Panmunjom is an 800-by-400-yard enclave inside the 2.5-mile-wide DMZ, which the two Koreas share. The DMZ was created as a buffer between the opposing armies, and Panmunjom has been their only point of contact since the armistice was signed to suspend the Korean War 70 years ago next week.
Initially, there was no dividing line inside Panmunjom, and officers and soldiers from both sides could move between borders freely. But when North Korean soldiers murdered two US soldiers with an ax at Panmunjom in 1976, a demarcation line – a thin slab of concrete – was installed to separate the two sides.
Like the rest of the 155-mile-long DMZ, Panmunjom is a symbol of the ongoing military conflict on the Korean Peninsula as well as efforts at reconciliation and unification.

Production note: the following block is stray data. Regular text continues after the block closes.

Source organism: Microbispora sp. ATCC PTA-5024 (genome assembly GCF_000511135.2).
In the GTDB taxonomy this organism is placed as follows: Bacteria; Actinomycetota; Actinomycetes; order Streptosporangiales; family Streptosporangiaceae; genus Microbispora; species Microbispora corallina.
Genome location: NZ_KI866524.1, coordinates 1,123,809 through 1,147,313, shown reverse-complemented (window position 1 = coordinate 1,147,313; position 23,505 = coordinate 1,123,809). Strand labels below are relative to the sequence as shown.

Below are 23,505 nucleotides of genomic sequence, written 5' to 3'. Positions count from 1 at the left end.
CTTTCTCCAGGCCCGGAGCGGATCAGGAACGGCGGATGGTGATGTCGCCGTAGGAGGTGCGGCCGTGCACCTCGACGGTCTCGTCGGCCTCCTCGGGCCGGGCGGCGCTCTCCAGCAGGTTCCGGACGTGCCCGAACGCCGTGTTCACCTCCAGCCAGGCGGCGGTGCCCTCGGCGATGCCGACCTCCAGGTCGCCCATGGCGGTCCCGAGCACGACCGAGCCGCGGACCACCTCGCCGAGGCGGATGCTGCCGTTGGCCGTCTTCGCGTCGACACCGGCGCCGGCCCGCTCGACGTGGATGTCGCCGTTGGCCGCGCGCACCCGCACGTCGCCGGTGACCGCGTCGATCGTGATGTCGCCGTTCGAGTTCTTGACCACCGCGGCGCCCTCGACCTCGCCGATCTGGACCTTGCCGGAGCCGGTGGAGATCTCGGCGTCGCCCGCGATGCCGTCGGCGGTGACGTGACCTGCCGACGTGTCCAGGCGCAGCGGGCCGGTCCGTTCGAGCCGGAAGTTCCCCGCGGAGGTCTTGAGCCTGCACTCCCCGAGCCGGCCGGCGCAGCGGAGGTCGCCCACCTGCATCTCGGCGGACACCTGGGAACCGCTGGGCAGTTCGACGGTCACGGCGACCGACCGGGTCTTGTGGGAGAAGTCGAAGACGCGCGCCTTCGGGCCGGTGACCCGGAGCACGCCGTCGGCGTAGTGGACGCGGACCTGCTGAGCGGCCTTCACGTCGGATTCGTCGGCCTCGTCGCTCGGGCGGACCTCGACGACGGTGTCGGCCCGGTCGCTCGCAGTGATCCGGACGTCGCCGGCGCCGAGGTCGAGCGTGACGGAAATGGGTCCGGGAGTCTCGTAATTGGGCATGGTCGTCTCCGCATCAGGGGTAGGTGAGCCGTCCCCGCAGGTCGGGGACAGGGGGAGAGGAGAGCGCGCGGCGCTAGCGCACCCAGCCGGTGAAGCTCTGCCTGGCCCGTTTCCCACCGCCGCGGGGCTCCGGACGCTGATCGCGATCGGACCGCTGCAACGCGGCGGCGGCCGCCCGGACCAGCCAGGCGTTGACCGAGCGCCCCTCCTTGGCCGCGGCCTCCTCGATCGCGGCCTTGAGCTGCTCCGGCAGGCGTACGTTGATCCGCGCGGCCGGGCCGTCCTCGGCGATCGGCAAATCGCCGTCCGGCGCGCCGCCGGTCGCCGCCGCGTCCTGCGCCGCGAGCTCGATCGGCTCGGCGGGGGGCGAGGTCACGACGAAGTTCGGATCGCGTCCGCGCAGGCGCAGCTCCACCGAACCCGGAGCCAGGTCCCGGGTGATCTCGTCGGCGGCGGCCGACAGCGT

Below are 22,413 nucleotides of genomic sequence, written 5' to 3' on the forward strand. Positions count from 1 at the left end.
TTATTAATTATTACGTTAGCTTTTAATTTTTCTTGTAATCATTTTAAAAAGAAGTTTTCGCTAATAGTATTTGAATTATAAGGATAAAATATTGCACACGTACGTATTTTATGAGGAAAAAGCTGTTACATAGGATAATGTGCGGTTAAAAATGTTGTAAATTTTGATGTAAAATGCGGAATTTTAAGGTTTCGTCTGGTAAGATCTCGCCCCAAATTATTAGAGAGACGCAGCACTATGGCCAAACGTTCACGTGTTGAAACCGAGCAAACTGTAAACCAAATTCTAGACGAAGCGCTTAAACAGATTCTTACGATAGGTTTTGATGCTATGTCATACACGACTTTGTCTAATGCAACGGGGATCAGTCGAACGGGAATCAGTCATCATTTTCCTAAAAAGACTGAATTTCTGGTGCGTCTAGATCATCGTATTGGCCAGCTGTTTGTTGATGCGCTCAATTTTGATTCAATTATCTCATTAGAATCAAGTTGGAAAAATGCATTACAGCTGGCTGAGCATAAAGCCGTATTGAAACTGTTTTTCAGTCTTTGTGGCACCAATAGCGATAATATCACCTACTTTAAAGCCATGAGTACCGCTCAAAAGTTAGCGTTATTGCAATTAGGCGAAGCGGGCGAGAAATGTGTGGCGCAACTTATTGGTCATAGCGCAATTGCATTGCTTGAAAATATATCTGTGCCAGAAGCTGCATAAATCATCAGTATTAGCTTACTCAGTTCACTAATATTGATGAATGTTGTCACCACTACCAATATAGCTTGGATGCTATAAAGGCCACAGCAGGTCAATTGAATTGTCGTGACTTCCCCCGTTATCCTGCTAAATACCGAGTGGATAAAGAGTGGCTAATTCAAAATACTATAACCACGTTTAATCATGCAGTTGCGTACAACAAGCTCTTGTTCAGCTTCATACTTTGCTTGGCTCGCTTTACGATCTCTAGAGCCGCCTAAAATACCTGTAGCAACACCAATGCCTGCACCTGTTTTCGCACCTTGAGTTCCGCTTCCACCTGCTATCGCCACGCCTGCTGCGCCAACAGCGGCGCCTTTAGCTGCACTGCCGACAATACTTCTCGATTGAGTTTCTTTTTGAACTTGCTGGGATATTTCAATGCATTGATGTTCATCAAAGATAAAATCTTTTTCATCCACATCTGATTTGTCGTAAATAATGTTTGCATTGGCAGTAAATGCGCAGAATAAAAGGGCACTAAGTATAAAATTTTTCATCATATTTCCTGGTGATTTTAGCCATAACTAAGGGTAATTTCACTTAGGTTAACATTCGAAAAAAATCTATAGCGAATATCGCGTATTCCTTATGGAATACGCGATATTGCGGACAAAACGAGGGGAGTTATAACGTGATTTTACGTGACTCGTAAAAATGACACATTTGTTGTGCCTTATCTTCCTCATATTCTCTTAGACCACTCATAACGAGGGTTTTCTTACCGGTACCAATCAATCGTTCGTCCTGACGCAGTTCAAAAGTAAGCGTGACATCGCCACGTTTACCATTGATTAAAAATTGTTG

President Donald J. Trump famously walked across the border to shake hands with Kim Jong-un, the North’s leader, in 2019, one of the most iconic scenes from his short-lived diplomatic relationship with the dictator.
What other Americans have occupied North Korea?
No American detained by North Korea has ever entered the country through the Joint Security Area, as Private King did on Tuesday.
North Korea is commonly described as the world’s “most isolated” nation and a “totalitarian” police state that regularly threatens nuclear war with the United States. He is accused of kidnapping foreigners and running a network of prison camps.
However, the North has attracted many Americans, scores of whom have been detained there in recent years.
Over the years after the war, some American soldiers went AWOL from their bases in South Korea and walked across the DMZ heavily armed. The most famous example was Charles Robert Jenkins, an Army sergeant who defected to North Korea in 1965 to avoid combat duty in Vietnam.